Tuesday, September 22, 2015

lily bay 2015...naming the islands


I have mentioned my love for Lily Bay State Park on Moosehead Lake.  Here.  And here.  Oh, and here too.  Yes, I do love it there.  

Each year we return to camp there.  And each year there seems to be a bit of a different focus for our time there.  This year, we strapped a couple of kayaks atop our already overloaded minivan and headed north.  


Our campsite was right on the water, and on the side of the campground that faces out into a small inlet, rather than facing out into the open lake.  


And so, there was this inlet to explore in the evenings while dinner was made and games were played and the fire was built to warm wet bodies.  It was explored by foot (where one left Croc was lost to the muck and never seen again) and by boat and sometimes by swimming.  The inlet was full of the ghost trees of Moosehead Lake, and stumps and logs and branches, some there so long that new growth was using it as its earth.  Making islands, in the miniature.


We were taken with these inlet small islands, and started naming them.

Moss Island.


Loch Ness Island.


Log Island.




Pretty creative names, eh?  The open lake needed to wait until the next day.  When we would be well fed, better rested, and when the bugs weren't as hungry we were.

The next day was gorgeous.  Blue and warm, the lake calm, which it isn't always, we have discovered.  We headed out of the inlet.



And out onto the open lake.


First stop was the first island we came to.  It was small, with a couple of rocky beaches.






Perfect for a picnic and a swim.  And once the picnic was spread we sent the strong paddlers amongst us back for the potato chips.  Because sometimes picnics need chips.  And sometimes teenagers need their picnics and their happy days to include chips.



They were back, remarkably quickly.  Because teenagers are well motivated by hungry stomachs when lunch is back across the lake on an island.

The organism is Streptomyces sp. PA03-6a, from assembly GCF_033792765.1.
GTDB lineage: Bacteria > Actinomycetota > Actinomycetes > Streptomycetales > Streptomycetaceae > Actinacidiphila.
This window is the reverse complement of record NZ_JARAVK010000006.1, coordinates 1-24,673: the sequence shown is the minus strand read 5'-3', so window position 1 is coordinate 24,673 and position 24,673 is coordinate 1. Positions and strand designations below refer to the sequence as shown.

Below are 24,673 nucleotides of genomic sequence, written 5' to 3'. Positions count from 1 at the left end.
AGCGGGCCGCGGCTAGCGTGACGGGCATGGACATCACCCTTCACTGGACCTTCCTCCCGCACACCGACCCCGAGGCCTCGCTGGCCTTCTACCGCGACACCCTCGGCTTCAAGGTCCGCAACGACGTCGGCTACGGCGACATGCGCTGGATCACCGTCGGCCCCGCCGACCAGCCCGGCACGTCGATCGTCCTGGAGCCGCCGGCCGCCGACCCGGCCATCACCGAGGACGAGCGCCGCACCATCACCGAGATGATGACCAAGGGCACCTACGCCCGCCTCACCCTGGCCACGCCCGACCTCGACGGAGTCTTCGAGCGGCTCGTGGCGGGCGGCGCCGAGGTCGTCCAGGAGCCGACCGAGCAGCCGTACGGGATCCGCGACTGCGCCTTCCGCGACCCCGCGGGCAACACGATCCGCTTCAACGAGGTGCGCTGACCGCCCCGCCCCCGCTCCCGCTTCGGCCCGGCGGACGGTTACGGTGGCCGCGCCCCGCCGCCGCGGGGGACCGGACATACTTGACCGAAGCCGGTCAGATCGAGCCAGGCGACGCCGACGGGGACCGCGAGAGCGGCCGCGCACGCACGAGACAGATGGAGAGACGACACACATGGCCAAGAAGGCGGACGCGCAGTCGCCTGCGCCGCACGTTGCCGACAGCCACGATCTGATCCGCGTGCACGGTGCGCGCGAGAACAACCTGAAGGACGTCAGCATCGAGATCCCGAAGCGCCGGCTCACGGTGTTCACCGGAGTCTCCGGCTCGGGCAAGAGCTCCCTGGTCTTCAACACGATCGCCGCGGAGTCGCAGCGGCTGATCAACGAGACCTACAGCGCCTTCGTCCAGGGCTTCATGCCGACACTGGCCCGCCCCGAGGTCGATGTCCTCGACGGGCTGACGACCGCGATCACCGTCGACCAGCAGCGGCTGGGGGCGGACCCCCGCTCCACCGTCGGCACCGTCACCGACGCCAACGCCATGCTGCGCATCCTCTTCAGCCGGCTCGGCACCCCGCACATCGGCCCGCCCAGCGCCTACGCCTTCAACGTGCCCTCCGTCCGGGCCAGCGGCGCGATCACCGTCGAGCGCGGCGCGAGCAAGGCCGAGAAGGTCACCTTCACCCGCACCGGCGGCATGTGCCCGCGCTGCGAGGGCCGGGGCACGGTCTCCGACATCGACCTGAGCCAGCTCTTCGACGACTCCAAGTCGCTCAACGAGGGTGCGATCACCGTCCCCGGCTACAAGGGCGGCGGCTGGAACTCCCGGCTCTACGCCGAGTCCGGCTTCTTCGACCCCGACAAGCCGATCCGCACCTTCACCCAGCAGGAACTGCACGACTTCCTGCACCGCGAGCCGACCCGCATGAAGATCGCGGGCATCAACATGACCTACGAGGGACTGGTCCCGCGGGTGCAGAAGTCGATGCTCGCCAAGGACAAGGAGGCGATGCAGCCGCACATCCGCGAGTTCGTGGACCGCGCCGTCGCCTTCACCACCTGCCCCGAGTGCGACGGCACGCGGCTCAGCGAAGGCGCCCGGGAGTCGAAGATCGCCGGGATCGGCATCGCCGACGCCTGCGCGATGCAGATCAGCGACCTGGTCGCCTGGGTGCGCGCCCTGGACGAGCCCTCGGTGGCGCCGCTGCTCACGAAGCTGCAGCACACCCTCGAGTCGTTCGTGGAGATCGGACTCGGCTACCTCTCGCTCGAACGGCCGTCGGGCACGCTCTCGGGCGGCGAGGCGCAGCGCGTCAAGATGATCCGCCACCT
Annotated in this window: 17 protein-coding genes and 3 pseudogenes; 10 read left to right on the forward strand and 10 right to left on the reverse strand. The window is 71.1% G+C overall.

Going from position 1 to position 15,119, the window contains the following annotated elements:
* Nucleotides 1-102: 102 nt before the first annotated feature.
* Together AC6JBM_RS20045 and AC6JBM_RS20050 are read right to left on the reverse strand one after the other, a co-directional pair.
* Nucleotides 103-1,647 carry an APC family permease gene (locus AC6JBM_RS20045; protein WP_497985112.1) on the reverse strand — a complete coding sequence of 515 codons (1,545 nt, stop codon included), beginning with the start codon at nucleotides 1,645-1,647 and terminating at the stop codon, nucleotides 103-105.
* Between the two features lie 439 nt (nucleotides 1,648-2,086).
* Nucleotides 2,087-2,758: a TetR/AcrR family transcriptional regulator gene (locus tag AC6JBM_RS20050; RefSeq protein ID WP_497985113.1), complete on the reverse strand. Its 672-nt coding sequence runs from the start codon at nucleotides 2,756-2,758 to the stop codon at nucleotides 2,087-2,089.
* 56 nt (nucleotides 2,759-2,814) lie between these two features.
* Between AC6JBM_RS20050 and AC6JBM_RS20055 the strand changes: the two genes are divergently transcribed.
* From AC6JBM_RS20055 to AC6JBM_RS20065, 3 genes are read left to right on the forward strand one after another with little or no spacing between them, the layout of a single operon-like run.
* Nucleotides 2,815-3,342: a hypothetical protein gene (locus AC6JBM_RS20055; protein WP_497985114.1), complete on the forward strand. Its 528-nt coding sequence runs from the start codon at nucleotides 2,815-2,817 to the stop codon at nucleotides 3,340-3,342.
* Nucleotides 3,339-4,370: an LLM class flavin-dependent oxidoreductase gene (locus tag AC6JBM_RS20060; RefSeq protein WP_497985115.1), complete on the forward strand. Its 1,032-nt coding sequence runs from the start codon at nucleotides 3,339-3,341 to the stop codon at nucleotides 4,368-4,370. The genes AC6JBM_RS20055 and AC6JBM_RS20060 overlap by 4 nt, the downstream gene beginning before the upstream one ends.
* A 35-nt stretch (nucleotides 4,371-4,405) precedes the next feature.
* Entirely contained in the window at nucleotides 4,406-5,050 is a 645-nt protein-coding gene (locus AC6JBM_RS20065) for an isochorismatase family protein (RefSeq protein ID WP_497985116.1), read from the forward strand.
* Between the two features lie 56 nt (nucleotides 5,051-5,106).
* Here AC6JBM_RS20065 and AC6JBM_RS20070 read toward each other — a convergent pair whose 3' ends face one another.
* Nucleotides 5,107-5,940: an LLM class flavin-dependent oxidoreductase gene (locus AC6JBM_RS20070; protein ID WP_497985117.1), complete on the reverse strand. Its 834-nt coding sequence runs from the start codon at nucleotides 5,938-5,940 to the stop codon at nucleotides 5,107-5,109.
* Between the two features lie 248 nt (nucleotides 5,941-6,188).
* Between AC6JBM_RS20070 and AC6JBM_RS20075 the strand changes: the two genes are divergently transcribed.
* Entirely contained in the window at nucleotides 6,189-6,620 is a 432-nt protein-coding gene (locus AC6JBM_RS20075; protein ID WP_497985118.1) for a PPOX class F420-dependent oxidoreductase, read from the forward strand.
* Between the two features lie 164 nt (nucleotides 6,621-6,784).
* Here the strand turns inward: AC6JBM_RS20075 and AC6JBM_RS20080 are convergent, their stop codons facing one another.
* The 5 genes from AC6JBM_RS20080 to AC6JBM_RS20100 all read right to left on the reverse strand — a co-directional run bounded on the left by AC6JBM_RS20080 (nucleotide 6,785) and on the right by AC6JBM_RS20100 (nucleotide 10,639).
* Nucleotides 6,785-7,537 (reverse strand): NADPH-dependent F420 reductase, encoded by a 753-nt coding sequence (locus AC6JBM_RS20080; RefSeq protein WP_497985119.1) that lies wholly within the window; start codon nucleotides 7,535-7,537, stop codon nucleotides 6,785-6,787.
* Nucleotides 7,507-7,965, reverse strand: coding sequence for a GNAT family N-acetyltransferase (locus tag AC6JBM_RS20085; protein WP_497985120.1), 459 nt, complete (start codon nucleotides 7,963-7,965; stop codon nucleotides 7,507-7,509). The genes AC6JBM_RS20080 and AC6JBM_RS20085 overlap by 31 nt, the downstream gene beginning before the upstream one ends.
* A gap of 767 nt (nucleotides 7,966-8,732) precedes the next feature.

Well fed and cooled by a cold lake swim.  And we were off again, aiming our kayaks toward the next island.  Leaving Picnic Island behind.


The next island had an osprey nest.  So we got close, but not so close that we made anyone nervous.  Human or bird of prey.  I mentioned the teenagers.  




Two islands almost, but not quite, touching.  Elliott named it Friends Who Are Trying To Hold Hands Island.  The rest of us called it Osprey Island.


It was shallow near the islands so we got out and repositioned ourselves and switched up who was paddling.


I got lucky with my trade.




From there, we headed to what we have named Blueberry Island.  It wasn't so far from Osprey Island.



It is the island we have waded to in years past, having hiked down a trail from our campsite on the other side of the park.  It felt strange to approach it by lake instead of by land.


Again small, its rocky shore is filled with water worn and sun bleached trees.




And, as perhaps its name reveals, the banks are covered in wild blueberries.



The island has one trail that runs down its center like a spine.



While I filled my hands with berries, the kids did what they do.  They rolled their kayaks.  Of course.






I don't really know why.  This inspired others.


And confused the local residents.


But I was enjoying the berries.



Before long, the light was changing, and we needed to think about heading back.  So we island hopped back, from Blueberry to Osprey to Picnic.





Once close to our campsite's inlet, the silly antics began again.


Julia named this last island Small.


And pretty soon, Nicholas was pointing his kayak in toward our site.



And we were back.

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